Norman Lewis’ Naples ’44

I owe to Curzio Malaparte my introduction to the sufferings inflicted on the people of Naples in 1944, the year the Allies liberated it from Nazi occupation. His book The Skin is a semi-fictionalized account of that proud city’s descent into poverty, starvation and, ultimately, humiliation, as its desperate citizens turned to crime, prostitution and supplication before the victorious and well-fed troops now occupying their country. Naples ’44, a memoir of that ugly period published in 1978, offers a single soldier’s account of Italy in this terrible intermediary period between German and American occupations. It isn’t as stylized or embellished as Malaparte’s account, but it is equally well-written, and both men capture something of the essential torment – material, of course, but also spiritual – suffered by the people of Naples, as well as the shocking indifference displayed by many of their supposed liberators.

A young Norman Lewis, serving in the British Intelligence Corps, arrived in Italy in late 1943, temporarily embedded with the American Fifth Army, and from his first description of the Italian coast, we find ourselves captivated by the beauty of his language:

A great sweep of bay, thinly pencilled with sand, was hacked with distant mountains gathering shadows in their innumerable folds. We saw the twinkle of white houses in orchards and groves, and distant villages clustered tightly on hilltops. Here and there, motionless columns of smoke denoted the presence of war, but the general impression was one of a splendid and tranquil evening in the late summer on one of the fabled shores of antiquity.

It is a safe bet that few among the liberation forces would have been able to express with such eloquence or historical understanding the captivating beauty of the coast. At this point in the war, German forces still occupy parts of Italy, and are retreating only under the cover of heavy fire, making every forward movement by the Allies perilous, and death an omnipresent reality.

In the afternoon another cautious excursion a mile or two up to the Battipaglia road. Shortly after crossing the Sele bridge, I saw a number of the German tanks which had almost reached us on the night of the 14th, and had been put out of action by the naval shelling. Several of these lay near, or in tremendous craters. In one case the trapped crew had been broiled in such a way that a puddle of fat had spread from under the tank, and this was quilted with brilliant flies of all descriptions and colours.

These scenes of death and destruction are commonplace, particularly in the early stages of the memoir-diary, before the Allies gain full control of the country, but what truly disturbs the reader are the less gruesome encounters with more mundane sufferings: the gaunt faces of the native Italians, grown too large for their clothes; the orphaned children roaming the city at all hours of the day and night; the ordinary women offering ever-lower prices to the foreign soldiers, the only people reliably supplied with food, for an hour of their company. By the estimations of the Allies’ own “Bureau of Psychological Warfare,” there are “forty two thousand women in Naples engaged either on a regular or occasional basis in prostitution. This out of a nubile female population of perhaps a hundred and fifty thousand.” In one particularly memorable scene, a handsome pair, brother and sister, approach Lewis with an offer: the sister will volunteer for service in the army brothel in exchange for regular food supplies. He has to inform them, to their surprise, that there is no army brothel.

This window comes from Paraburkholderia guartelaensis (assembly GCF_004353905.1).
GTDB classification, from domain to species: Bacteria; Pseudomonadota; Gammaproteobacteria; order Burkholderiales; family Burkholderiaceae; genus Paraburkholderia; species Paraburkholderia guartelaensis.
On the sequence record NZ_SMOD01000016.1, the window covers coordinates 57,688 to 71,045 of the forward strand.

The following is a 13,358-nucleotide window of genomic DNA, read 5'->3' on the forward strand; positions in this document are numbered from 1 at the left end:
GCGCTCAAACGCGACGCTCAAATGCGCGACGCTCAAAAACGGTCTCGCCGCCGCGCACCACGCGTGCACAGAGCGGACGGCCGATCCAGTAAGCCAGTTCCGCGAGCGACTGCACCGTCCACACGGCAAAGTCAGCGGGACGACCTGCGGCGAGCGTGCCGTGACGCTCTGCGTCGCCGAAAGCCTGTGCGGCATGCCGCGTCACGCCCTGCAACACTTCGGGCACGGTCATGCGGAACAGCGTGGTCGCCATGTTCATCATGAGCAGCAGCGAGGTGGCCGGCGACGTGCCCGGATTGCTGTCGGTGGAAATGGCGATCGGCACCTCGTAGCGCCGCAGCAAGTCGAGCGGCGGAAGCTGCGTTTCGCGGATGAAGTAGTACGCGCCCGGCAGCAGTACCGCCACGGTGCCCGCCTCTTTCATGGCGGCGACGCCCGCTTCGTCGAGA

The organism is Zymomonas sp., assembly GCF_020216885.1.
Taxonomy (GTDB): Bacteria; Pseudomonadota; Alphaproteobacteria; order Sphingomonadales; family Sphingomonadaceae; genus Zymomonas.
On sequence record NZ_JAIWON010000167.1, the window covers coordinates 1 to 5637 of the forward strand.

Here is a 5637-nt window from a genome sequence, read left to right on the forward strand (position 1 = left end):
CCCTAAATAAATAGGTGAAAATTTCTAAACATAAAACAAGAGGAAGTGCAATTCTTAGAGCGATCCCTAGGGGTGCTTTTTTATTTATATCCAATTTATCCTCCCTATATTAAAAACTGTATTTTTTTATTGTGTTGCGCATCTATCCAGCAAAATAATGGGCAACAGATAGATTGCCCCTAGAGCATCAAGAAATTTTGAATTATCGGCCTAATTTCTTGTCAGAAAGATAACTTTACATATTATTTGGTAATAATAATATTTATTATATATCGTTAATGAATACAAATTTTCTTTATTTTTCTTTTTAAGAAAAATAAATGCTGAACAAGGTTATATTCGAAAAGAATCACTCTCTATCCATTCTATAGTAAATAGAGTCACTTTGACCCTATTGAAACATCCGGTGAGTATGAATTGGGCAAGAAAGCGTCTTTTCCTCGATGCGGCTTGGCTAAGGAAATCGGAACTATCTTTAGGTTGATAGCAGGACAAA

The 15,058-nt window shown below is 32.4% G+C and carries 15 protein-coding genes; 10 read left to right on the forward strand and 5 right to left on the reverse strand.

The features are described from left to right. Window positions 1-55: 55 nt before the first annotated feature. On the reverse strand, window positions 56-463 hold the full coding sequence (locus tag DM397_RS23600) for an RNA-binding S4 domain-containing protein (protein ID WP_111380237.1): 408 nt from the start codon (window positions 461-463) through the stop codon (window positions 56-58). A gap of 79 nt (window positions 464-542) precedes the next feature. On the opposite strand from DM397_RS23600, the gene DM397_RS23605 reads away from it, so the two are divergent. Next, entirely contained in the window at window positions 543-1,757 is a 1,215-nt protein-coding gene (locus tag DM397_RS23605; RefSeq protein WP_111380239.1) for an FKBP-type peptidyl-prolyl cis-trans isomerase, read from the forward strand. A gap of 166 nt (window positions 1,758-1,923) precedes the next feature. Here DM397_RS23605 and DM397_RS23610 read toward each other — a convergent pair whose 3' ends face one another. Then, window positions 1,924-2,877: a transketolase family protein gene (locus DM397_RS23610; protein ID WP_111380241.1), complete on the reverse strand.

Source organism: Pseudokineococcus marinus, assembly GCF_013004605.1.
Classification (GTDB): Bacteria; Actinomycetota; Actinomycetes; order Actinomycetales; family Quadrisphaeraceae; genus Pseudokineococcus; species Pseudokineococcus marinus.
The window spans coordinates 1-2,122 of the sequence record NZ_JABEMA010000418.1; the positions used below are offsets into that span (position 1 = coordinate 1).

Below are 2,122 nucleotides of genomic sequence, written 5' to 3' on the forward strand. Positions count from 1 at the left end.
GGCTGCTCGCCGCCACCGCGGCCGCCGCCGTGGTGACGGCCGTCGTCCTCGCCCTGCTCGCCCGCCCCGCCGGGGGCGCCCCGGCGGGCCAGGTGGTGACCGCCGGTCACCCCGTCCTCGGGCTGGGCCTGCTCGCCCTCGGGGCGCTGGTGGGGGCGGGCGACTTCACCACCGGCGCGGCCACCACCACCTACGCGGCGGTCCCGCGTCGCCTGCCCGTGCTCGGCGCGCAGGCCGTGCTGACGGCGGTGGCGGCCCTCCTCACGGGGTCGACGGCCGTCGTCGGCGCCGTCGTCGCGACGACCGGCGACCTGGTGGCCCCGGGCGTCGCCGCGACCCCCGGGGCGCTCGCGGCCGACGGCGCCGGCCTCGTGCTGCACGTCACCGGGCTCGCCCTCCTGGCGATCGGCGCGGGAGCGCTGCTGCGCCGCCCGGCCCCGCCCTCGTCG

The book’s most celebrated and often-quoted scene is also far and away its most depressing. Lewis enters a restaurant, one of the few left running, which almost by definition exists only to serve the very wealthiest Italians and the occupying forces. The waiters do double duty, dispensing the food to the customers and forcefully dragging out hungry orphans who wander inside in search of dropped morsels.

Suddenly five or six little girls between the ages of nine and twelve appeared in the doorway. They wore hideous straight black uniforms buttoned under their chins, and black boots and stockings, and their hair had been shorn short, prison-style. They were all weeping, and as they clung to each other and groped their way towards us, bumping into chairs and tables, I realised they were all blind. Tragedy and despair had been thrust upon us, and would not be shut out. I expected the indifferent diners to push back their plates, to get up and hold out their arms, but nobody moved. Forkfuls of food were thrust into open mouths, the rattle of conversation continued, nobody saw the tears.

It isn’t primarily their suffering that affects Lewis; it is the indifference of the diners to the tableau of misery before them.

The experience changed my outlook. Until now I had clung to the comforting belief that human beings eventually come to terms with pain and sorrow. Now I understood I was wrong, and like Paul I suffered a conversation – but to pessimism. These little girls, any one of whom could be my daughter, came into the restaurant weeping, and they were weeping when they were led away. I knew that, condemned to everlasting darkness, hunger and loss, they would weep on incessantly. They would never recover from their pain, and I would never recover from the memory of it.

That, in miniature, is the impact Naples ’44 has on us as readers, and what unites it so neatly with Malaparte’s The Skin: both books will convert even the cheeriest of optimists to pessimism.